Ascent of Mount Tom on 1992-10-13
|Date:||Tuesday, October 13, 1992|
|Ascent Type:||Successful Summit Attained|
| Elevation:||13652 ft / 4161 m|
Ascent Trip ReportThe mountain is named for Thomas Clark an early resident of the now vanished town of Owensville. He is credited with the first ascent in the 1860's. (Browning, p. 218) Two notes on the mountain by Norman Clyde appear in the Sierra Club Bulletin Vol. 12, 1927, p. 420 and in Vol. 17, 1932, p. 120.
The mountain is in the John Muir Wilderness area which is administered by the Inyo National Forest, White Mountain Ranger District. A wilderness permit is required for overnight trips, contact the Forest Service at 873 North Main St., Bishop, Ca. 93514. (760) 873-5841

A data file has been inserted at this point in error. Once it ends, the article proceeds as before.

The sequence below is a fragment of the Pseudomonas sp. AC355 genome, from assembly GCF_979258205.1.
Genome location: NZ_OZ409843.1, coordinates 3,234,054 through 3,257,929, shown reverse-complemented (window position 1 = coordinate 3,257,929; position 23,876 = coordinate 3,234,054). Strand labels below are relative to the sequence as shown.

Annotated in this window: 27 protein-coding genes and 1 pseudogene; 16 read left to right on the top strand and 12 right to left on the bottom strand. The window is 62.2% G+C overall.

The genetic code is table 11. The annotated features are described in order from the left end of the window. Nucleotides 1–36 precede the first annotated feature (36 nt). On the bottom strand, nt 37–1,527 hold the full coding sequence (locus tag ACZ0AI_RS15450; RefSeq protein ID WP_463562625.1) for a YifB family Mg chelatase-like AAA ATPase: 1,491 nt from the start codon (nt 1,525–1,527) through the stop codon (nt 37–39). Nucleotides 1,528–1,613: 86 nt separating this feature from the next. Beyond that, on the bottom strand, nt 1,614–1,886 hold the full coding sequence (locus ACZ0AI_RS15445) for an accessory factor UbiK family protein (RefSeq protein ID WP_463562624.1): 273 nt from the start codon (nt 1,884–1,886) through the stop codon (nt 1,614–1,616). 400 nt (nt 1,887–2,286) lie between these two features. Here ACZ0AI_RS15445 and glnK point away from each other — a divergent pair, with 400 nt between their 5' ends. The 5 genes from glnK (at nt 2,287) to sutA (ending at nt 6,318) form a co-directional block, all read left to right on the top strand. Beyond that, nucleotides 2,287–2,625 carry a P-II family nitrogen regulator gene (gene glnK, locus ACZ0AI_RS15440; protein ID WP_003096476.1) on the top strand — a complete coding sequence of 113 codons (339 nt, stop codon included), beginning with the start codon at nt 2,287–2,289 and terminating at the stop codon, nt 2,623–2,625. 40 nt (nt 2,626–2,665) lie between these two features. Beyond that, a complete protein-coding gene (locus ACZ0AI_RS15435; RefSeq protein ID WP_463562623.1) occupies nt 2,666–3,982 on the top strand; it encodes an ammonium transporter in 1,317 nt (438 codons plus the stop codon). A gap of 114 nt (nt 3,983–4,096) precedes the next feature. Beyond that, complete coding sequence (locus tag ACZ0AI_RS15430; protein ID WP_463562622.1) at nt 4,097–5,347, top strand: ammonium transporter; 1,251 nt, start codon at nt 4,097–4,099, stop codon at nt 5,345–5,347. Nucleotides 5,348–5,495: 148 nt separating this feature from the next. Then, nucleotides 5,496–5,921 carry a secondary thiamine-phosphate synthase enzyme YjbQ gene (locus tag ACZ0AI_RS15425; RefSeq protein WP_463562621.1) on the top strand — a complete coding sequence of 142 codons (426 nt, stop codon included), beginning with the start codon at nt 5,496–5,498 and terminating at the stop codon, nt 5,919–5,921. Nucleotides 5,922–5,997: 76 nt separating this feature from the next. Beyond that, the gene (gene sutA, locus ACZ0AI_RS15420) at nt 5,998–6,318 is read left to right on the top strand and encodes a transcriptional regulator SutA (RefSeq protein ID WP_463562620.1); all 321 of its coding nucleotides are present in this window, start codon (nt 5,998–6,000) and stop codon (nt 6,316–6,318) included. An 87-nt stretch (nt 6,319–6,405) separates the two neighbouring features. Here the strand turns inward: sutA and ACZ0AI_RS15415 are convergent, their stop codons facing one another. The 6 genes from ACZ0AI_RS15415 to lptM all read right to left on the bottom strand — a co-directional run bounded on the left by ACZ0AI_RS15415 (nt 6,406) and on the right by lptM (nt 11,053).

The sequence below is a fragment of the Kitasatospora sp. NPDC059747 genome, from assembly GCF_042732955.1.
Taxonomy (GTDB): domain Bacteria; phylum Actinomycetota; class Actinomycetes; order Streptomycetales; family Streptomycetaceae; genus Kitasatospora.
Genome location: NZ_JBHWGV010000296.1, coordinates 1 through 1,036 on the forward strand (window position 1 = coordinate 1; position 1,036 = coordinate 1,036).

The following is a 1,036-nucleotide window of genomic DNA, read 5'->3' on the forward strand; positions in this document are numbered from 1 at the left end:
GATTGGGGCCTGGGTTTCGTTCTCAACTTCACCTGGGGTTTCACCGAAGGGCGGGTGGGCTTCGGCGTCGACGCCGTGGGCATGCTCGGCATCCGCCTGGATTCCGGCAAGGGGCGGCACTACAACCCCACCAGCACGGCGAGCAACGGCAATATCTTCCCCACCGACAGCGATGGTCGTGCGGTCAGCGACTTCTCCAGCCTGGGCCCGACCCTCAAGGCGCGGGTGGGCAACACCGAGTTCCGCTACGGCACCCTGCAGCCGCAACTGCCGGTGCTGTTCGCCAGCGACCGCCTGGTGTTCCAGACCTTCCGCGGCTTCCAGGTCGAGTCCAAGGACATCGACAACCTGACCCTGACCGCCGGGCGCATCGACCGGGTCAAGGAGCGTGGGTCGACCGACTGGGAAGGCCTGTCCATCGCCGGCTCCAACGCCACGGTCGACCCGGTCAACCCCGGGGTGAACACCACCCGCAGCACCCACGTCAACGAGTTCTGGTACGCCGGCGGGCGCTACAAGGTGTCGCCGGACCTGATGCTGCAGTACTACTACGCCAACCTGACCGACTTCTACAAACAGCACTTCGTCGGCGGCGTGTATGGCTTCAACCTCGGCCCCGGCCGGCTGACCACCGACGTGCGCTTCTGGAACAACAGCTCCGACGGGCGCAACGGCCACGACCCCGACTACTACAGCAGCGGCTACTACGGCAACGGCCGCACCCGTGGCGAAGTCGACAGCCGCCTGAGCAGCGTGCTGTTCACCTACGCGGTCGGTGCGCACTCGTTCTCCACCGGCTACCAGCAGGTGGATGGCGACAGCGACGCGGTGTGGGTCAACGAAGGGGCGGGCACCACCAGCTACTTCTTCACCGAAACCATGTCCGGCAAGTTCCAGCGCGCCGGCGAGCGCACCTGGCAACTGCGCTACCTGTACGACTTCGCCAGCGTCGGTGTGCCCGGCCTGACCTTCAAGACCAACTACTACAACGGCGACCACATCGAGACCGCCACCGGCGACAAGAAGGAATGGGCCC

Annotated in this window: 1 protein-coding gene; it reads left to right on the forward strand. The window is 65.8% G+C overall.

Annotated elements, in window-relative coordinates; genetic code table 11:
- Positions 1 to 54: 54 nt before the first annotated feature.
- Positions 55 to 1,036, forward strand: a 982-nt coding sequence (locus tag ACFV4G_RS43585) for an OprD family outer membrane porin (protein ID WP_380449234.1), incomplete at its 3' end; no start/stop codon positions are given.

The easiest route on Mount Tom is by hiking the road to Horton Lakes from the locked gate east of the wilderness boundary on the south side of the mountain. The trailhead is in an area known as Buttermilk Country and is easily found on the Auto Club map referenced above. After about three miles on the road there are some cabins by the lake. Continue on the road which, through a series of switchbacks, reaches a ridge at about 11,500 ft. and the Hanging Valley mining area. From here one can ascend the rocky ridge to the NE to the summit. In "The High Sierra" by R. J. Secor this route is rated class 1, but I would rate it class 2. There is a good description of how to reach the Horton Lake trailhead via the Buttermilk Road in Secor's book on page 241. The last mile or so to the locked gate is 4WD. The peak is usually done as a backpack to Horton Lake, however strong hikers can make it in one long day. Allow 4 to 6 hrs. for the ascent depending on your acclimitization and 3 hrs. for the descent. The elevation gain from the locked gate is about 5,600 ft. 10/92 RLC
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